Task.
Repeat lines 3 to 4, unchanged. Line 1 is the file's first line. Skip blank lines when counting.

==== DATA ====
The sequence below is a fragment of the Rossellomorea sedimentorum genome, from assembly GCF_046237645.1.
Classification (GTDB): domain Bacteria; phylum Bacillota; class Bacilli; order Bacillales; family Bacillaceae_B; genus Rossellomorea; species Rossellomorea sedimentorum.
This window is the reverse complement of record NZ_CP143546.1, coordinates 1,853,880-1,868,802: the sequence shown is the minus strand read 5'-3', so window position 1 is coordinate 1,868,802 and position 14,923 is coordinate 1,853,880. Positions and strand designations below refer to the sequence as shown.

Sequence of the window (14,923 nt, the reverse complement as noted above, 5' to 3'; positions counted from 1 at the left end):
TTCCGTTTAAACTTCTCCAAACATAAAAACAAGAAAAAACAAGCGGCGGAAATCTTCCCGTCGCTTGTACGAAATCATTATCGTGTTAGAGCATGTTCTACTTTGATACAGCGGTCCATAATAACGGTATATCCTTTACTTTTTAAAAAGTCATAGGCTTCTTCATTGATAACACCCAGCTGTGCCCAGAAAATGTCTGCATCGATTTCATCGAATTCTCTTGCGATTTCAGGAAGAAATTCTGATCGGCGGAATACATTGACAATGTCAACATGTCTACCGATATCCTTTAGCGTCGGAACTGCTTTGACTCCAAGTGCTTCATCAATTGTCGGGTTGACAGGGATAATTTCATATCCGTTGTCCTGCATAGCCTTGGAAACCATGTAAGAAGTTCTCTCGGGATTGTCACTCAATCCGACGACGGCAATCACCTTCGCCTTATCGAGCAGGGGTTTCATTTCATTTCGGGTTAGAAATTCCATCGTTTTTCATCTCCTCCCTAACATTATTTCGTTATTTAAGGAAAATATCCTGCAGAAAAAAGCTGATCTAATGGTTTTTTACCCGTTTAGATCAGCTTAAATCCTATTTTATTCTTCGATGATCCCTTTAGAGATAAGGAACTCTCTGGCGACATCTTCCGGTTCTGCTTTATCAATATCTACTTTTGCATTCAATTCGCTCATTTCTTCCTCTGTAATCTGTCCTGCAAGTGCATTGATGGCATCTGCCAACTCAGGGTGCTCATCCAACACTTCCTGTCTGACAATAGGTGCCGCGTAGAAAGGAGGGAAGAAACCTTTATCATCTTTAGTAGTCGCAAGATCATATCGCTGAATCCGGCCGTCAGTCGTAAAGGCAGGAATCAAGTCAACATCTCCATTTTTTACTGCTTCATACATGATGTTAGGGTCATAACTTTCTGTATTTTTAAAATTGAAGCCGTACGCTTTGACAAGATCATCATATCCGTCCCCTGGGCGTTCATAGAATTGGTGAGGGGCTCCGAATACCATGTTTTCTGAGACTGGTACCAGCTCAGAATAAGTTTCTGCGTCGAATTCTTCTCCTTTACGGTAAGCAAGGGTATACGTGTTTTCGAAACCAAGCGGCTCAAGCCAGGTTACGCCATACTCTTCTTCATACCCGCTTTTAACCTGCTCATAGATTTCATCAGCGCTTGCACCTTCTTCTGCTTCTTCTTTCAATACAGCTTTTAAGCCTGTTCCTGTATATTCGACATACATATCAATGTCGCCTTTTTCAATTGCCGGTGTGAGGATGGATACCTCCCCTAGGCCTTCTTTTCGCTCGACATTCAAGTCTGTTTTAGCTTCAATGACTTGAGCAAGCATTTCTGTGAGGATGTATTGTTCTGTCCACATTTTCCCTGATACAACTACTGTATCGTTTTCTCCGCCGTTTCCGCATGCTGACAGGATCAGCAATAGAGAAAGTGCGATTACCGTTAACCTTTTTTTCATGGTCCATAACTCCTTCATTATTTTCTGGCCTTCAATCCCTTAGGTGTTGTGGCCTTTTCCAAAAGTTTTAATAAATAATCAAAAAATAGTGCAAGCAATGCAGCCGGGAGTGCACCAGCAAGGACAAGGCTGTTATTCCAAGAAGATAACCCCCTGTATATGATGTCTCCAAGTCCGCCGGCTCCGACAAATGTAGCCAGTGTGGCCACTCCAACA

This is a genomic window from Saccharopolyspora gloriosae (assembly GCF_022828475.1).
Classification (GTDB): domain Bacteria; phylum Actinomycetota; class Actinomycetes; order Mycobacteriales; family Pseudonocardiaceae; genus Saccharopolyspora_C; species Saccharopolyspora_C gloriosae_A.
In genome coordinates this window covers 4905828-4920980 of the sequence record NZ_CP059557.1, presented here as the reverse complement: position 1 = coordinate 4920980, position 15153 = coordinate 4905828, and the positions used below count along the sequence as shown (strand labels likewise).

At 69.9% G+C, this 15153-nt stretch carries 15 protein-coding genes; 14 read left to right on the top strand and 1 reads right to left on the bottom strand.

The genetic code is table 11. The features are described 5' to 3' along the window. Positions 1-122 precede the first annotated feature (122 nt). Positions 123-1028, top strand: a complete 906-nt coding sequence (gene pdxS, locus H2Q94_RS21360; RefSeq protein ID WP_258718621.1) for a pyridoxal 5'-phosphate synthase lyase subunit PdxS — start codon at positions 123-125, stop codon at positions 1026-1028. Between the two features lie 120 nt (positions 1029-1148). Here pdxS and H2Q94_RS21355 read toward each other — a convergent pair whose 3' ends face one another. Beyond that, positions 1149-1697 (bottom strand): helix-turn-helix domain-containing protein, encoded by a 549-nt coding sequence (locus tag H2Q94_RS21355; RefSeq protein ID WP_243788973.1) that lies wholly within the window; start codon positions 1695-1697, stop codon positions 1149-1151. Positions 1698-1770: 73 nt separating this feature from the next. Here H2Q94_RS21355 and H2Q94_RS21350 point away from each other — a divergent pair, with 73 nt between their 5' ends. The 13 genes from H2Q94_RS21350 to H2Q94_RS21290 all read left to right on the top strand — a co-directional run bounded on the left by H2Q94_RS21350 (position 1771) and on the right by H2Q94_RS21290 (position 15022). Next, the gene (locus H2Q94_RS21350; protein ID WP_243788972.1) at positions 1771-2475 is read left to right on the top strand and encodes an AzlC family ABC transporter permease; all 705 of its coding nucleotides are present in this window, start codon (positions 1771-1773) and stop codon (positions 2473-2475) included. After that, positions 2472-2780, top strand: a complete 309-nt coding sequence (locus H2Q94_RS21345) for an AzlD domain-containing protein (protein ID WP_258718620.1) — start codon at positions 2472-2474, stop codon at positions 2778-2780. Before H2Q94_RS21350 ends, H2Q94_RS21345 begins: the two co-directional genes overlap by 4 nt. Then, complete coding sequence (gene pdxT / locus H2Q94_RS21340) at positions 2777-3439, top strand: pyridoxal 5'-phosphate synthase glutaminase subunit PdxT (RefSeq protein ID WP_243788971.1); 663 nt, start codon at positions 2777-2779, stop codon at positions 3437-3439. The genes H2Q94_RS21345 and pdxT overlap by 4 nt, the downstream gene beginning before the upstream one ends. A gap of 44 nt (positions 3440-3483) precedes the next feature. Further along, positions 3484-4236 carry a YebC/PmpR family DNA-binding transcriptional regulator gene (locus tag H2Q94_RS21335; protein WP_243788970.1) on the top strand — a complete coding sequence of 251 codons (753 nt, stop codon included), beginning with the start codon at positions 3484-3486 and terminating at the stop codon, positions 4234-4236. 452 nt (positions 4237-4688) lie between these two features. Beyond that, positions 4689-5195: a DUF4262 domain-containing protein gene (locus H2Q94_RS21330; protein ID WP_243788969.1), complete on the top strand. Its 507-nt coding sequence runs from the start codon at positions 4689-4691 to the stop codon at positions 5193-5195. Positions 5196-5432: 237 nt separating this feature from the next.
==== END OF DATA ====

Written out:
This window is the reverse complement of record NZ_CP143546.1, coordinates 1,853,880-1,868,802: the sequence shown is the minus strand read 5'-3', so window position 1 is coordinate 1,868,802 and position 14,923 is coordinate 1,853,880. Positions and strand designations below refer to the sequence as shown.

Sequence of the window (14,923 nt, the reverse complement as noted above, 5' to 3'; positions counted from 1 at the left end):